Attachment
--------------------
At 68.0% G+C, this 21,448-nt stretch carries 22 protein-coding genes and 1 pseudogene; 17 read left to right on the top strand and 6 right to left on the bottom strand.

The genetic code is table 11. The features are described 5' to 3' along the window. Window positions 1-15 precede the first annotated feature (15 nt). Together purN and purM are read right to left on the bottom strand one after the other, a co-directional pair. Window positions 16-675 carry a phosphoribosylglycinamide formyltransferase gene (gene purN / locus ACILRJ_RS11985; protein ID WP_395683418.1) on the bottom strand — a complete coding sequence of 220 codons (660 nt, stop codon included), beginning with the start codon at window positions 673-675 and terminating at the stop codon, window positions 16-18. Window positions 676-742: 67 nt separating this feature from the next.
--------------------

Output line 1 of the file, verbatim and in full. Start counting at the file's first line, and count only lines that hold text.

At 68.0% G+C, this 21,448-nt stretch carries 22 protein-coding genes and 1 pseudogene; 17 read left to right on the top strand and 6 right to left on the bottom strand.